At New York Life we are implementing a new partner to handle our volunteering, giving campaign (or as I like to think of it now, marketing campaign for giving), and matching gifts programs. The process takes my breath away. I am in complete awe of how many details there are that must be gotten right. And I realize that I have very unrealistic expectations. Here’s why.
I Google things dozens of times a day. I now expect every search engine to know me and bring up exactly what I want the first time. I want it to recognize that I misspelled or mistyped something and correct it, question it, or search for what I really meant. I want the search engine to know what I have done in the past and make some assumptions about my next search. I want it to think like Matthew thinks! In a scary way, Google does all that.
And then there is shopping. Even though I live in New York City, where you can find anything, I still do most of my shopping on Amazon and have everything delivered to my door. And so I now expect every website to be as easy to use as Amazon, right down to remembering my credit card number, tracking my purchase, and emailing me updates when my purchase is en route or has arrived at my door. I now expect to go online and find out what is happening with my purchase: I have tracked roses from Ecuador to Miami to Columbus and finally to Lost River, West Virginia, just in time for Valentine’s Day!
This is what I expect in any online system I use. Can you see why I have unrealistic expectations for our new partner for our volunteering and giving community? But unfortunately it’s not just me; most end users expect this level of responsiveness now.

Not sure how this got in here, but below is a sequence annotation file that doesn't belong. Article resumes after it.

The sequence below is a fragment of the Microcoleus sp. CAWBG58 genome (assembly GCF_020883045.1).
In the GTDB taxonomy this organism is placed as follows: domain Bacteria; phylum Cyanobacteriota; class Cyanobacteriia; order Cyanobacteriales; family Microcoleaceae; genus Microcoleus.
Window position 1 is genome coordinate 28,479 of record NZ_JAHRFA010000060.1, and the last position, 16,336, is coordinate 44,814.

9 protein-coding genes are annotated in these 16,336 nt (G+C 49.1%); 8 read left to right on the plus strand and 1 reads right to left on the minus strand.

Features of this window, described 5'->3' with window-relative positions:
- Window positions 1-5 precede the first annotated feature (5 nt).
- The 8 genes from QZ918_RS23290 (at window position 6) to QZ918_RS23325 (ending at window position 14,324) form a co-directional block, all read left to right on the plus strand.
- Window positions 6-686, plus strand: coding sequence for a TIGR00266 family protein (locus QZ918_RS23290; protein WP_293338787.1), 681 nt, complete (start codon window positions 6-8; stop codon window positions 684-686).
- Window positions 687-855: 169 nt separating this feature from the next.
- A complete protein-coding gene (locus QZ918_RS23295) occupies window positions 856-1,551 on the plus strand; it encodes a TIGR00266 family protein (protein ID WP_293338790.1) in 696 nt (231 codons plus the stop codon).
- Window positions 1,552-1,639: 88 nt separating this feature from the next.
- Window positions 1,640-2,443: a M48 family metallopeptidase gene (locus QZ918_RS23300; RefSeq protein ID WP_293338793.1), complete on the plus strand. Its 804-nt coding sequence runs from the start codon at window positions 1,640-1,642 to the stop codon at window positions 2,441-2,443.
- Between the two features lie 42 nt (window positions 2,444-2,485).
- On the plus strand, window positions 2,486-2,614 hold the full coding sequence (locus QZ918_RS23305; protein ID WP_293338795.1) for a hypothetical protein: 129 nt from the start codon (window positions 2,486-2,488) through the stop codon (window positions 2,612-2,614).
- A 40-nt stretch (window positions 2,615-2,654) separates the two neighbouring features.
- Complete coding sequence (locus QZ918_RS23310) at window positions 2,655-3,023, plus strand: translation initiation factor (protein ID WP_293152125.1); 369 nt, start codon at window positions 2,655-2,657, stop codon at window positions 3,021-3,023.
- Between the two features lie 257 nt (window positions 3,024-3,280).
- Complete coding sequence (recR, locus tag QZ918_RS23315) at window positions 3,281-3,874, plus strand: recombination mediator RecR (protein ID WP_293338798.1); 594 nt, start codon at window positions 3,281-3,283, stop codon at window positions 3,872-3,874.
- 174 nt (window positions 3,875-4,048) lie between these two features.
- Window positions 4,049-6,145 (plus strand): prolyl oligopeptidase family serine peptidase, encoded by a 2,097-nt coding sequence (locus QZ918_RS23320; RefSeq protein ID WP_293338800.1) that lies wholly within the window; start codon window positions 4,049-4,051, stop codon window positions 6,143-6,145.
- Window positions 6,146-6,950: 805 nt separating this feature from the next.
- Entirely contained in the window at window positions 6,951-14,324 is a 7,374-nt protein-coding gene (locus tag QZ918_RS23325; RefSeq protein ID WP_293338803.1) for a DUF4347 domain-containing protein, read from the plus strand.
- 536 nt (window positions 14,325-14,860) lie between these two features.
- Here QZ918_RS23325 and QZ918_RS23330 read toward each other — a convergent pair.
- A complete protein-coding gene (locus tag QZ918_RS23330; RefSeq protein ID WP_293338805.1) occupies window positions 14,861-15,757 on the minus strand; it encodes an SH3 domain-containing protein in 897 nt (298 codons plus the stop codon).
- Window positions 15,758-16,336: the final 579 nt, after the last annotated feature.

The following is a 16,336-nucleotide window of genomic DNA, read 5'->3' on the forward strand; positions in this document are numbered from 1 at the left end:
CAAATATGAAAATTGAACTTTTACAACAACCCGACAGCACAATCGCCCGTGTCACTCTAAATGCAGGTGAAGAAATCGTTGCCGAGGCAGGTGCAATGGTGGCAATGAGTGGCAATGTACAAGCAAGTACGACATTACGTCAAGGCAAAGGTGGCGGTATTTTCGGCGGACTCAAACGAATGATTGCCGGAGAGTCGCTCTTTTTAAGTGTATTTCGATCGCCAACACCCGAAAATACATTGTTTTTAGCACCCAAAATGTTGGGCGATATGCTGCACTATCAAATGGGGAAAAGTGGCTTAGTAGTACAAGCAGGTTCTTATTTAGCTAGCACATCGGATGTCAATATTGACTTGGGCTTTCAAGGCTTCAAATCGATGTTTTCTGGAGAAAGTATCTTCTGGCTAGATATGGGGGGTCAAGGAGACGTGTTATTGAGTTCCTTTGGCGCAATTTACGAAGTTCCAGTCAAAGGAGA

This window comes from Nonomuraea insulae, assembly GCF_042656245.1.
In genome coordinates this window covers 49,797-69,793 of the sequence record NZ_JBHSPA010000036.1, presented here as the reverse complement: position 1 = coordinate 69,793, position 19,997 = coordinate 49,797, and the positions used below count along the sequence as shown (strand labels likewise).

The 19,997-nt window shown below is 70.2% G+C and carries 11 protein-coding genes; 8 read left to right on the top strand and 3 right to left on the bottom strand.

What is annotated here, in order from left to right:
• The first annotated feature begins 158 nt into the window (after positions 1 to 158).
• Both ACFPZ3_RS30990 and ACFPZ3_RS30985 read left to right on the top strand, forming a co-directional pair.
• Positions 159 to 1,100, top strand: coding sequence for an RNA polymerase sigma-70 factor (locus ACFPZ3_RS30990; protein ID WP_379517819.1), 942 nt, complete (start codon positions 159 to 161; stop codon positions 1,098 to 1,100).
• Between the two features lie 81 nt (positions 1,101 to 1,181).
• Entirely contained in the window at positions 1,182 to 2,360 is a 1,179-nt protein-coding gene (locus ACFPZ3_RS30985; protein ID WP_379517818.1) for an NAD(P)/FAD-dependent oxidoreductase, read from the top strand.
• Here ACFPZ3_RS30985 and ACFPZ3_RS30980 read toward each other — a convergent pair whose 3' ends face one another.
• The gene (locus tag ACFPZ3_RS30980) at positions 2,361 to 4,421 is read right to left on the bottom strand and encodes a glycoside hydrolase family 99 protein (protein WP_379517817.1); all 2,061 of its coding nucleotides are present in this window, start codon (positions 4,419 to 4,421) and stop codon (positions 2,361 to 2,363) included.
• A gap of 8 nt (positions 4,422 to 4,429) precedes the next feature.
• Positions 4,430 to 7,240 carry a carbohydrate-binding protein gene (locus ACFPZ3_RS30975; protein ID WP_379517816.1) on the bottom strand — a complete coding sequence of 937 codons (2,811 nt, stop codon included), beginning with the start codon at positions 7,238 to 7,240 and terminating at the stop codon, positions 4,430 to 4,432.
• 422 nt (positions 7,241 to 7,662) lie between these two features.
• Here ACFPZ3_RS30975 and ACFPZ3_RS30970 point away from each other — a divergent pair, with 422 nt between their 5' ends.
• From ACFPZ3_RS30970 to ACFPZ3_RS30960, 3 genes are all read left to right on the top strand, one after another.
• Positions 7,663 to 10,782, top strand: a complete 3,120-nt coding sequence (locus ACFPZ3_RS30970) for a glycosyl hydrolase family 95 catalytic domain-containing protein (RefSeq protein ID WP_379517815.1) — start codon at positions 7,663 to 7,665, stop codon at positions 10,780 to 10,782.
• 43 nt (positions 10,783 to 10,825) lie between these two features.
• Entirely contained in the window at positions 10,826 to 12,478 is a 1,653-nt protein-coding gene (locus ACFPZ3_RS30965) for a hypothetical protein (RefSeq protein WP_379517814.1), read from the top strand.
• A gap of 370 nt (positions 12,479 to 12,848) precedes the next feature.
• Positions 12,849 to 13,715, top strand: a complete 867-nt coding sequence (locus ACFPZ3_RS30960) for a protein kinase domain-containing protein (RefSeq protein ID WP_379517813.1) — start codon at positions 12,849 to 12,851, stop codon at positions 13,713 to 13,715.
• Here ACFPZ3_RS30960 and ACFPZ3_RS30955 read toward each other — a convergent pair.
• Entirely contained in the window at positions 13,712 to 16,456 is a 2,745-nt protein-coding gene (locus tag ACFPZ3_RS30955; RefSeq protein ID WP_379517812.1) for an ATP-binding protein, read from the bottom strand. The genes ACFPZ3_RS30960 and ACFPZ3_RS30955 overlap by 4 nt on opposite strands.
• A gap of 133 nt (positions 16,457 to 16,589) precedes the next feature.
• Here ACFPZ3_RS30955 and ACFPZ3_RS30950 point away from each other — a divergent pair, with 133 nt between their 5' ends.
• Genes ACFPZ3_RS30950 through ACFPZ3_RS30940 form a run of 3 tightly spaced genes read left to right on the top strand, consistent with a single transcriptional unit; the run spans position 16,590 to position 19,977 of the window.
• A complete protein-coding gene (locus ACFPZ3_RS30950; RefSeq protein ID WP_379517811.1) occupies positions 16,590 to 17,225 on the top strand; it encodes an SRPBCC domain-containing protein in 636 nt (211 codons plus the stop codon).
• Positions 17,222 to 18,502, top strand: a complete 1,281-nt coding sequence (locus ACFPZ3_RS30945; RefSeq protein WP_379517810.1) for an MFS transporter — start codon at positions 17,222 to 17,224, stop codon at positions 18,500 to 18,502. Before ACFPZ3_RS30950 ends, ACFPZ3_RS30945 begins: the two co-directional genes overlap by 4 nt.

I sat in on some usability testing of our new website, which recorded every click, mouse movement, and thought as end users tried out the system. We had all the testers go through the same scripted tests. We watched for what worked and what didn’t. It helped us understand the spots people consistently stumble over. And it taught us what we need to emphasize in our communications and what is intuitive.
The first person who tested our new system was a millennial. Unlike millennials, Digital is not my first language. This millennial tester, however, speaks Digital fluently, so she came to the usability testing with not only her Google and Amazon experiences, but many more than I bring to the table. She ran through the tests with incredible speed. Since the testing is recorded, you could literally see where her eyes were tracking on the screen and then see the mouse trail. Fortunately, she also talked through her process. “I am looking for the Help button. Usually it is up here. Oh, there it is at the bottom.” She remarked on how easily the system worked and the places that her millennial brain found inconsistent or confusing.
The results of the usability testing were quite positive, and they also helped us create a list of top ten tips for navigating the new volunteering and giving website. We will manage expectations, appreciate the intuitive parts of the system, and communicate those parts that need additional explanation. As we roll out the new site, all of us, with time, will learn its unique Digital language and we’ll work to improve our corporate responsibility programs together.
I hope you’ll join me and other CSR professionals for the Charities@Work conference in March in New York for more peer-to-peer sharing and networking. Click here to register today.